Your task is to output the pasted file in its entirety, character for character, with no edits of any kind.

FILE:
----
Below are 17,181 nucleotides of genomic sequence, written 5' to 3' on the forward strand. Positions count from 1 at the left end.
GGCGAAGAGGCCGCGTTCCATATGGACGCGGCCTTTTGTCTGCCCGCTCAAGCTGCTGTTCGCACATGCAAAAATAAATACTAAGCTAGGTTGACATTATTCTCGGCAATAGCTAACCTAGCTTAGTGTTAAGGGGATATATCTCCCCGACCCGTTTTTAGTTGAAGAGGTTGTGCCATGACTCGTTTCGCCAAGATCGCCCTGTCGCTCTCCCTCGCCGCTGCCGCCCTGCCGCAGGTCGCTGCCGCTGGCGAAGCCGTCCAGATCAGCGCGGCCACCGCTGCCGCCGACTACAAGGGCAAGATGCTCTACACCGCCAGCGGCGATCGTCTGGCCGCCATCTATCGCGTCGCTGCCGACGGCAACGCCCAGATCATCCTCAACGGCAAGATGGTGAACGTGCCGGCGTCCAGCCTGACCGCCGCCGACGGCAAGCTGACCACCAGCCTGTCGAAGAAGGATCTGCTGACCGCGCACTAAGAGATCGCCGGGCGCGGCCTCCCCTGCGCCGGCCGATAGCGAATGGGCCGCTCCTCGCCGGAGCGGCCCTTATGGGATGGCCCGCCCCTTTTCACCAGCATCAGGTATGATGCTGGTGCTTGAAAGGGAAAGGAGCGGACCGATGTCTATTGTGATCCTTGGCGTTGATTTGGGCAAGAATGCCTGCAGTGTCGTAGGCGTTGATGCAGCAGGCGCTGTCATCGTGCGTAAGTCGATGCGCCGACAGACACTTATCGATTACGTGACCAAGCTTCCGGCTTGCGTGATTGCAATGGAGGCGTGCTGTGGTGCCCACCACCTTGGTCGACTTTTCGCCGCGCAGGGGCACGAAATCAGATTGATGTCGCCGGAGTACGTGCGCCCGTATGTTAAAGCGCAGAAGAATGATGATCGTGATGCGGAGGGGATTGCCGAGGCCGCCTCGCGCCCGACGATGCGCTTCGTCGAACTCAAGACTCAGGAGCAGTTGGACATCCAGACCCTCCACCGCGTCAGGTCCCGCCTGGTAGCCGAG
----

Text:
Below are 17,181 nucleotides of genomic sequence, written 5' to 3' on the forward strand. Positions count from 1 at the left end.
GGCGAAGAGGCCGCGTTCCATATGGACGCGGCCTTTTGTCTGCCCGCTCAAGCTGCTGTTCGCACATGCAAAAATAAATACTAAGCTAGGTTGACATTATTCTCGGCAATAGCTAACCTAGCTTAGTGTTAAGGGGATATATCTCCCCGACCCGTTTTTAGTTGAAGAGGTTGTGCCATGACTCGTTTCGCCAAGATCGCCCTGTCGCTCTCCCTCGCCGCTGCCGCCCTGCCGCAGGTCGCTGCCGCTGGCGAAGCCGTCCAGATCAGCGCGGCCACCGCTGCCGCCGACTACAAGGGCAAGATGCTCTACACCGCCAGCGGCGATCGTCTGGCCGCCATCTATCGCGTCGCTGCCGACGGCAACGCCCAGATCATCCTCAACGGCAAGATGGTGAACGTGCCGGCGTCCAGCCTGACCGCCGCCGACGGCAAGCTGACCACCAGCCTGTCGAAGAAGGATCTGCTGACCGCGCACTAAGAGATCGCCGGGCGCGGCCTCCCCTGCGCCGGCCGATAGCGAATGGGCCGCTCCTCGCCGGAGCGGCCCTTATGGGATGGCCCGCCCCTTTTCACCAGCATCAGGTATGATGCTGGTGCTTGAAAGGGAAAGGAGCGGACCGATGTCTATTGTGATCCTTGGCGTTGATTTGGGCAAGAATGCCTGCAGTGTCGTAGGCGTTGATGCAGCAGGCGCTGTCATCGTGCGTAAGTCGATGCGCCGACAGACACTTATCGATTACGTGACCAAGCTTCCGGCTTGCGTGATTGCAATGGAGGCGTGCTGTGGTGCCCACCACCTTGGTCGACTTTTCGCCGCGCAGGGGCACGAAATCAGATTGATGTCGCCGGAGTACGTGCGCCCGTATGTTAAAGCGCAGAAGAATGATGATCGTGATGCGGAGGGGATTGCCGAGGCCGCCTCGCGCCCGACGATGCGCTTCGTCGAACTCAAGACTCAGGAGCAGTTGGACATCCAGACCCTCCACCGCGTCAGGTCCCGCCTGGTAGCCGAG